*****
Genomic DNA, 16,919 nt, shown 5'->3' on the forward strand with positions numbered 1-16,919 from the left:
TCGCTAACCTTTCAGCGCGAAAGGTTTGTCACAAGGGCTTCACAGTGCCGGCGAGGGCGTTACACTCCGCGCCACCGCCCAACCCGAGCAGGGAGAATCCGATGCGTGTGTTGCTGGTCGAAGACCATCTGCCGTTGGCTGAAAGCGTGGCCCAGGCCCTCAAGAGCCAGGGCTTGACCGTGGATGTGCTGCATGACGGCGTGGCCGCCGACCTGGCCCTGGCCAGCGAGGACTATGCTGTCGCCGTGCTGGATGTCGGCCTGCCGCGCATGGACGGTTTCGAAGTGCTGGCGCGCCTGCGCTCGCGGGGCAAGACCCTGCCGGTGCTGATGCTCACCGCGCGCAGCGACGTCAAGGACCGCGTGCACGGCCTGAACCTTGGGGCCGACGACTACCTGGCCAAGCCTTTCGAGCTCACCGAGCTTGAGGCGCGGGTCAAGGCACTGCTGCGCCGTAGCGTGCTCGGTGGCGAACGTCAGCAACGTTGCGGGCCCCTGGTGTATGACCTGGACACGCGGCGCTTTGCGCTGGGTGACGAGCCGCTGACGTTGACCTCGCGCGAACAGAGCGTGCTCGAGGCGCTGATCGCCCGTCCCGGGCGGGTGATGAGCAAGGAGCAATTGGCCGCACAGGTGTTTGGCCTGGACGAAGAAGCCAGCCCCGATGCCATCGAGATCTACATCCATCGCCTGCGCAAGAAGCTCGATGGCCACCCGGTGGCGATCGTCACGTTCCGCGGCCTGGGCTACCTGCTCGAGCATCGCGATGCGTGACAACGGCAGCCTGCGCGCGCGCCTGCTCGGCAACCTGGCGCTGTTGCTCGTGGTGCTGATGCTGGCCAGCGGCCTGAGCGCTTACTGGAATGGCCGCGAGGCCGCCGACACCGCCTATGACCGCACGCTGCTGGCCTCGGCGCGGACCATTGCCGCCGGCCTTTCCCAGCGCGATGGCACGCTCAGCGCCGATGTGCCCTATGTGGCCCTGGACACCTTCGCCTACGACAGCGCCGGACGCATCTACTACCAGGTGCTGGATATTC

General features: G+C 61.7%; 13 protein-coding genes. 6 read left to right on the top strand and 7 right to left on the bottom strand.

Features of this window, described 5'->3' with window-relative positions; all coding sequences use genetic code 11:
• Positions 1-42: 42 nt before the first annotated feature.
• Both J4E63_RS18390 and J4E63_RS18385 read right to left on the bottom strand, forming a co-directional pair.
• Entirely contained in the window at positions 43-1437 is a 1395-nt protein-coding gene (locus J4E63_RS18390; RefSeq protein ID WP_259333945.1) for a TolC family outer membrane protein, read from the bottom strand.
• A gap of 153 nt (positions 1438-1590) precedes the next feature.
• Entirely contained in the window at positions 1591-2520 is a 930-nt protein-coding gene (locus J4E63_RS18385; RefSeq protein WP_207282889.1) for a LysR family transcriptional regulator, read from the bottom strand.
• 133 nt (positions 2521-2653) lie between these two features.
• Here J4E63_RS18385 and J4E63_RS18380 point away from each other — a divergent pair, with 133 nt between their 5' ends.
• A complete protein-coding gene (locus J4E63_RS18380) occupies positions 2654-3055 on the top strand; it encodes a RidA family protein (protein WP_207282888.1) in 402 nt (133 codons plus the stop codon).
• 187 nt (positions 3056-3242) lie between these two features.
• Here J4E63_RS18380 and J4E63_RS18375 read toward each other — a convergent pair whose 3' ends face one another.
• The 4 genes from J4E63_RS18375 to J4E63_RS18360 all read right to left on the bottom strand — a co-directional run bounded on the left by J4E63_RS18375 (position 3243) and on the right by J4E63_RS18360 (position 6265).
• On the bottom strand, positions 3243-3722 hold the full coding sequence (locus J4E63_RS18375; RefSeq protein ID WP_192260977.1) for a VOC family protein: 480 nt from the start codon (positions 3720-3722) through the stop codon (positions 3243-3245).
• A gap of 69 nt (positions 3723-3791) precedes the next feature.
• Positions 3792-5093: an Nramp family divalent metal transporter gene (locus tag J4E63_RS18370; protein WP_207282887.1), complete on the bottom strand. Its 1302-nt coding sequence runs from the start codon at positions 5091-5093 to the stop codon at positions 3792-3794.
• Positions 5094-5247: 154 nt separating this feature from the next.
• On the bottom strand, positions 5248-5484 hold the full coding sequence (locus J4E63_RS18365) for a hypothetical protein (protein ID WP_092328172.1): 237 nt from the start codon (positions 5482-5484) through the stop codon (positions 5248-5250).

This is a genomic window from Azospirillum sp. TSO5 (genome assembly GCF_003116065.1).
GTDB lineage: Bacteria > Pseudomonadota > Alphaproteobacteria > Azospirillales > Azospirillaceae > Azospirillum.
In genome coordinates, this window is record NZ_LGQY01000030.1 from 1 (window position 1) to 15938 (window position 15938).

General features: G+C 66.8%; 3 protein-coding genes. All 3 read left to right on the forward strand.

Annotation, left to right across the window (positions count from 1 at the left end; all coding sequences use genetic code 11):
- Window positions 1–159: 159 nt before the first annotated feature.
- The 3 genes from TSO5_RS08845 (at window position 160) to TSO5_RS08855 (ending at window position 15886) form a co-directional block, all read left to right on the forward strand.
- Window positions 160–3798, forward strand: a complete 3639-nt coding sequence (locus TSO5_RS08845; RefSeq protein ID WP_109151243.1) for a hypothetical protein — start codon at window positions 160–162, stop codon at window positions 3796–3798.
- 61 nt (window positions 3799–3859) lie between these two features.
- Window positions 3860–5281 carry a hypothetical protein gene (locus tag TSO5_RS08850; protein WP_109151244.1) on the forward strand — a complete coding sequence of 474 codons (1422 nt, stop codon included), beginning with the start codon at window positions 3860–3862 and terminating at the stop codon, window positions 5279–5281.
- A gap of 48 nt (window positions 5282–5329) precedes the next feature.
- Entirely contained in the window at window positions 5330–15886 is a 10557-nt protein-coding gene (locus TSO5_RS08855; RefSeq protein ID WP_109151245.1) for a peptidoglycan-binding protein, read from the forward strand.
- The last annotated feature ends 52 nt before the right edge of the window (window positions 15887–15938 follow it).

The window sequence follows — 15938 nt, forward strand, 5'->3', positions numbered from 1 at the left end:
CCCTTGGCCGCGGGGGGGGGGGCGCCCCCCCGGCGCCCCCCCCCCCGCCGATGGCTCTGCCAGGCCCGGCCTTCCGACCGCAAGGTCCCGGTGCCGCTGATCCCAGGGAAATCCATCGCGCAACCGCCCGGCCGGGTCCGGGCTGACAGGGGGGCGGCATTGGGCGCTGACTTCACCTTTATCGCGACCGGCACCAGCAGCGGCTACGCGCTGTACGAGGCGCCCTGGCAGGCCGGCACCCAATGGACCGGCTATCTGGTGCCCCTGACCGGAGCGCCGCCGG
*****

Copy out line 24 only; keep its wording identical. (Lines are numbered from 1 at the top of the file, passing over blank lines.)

General features: G+C 66.8%; 3 protein-coding genes. All 3 read left to right on the forward strand.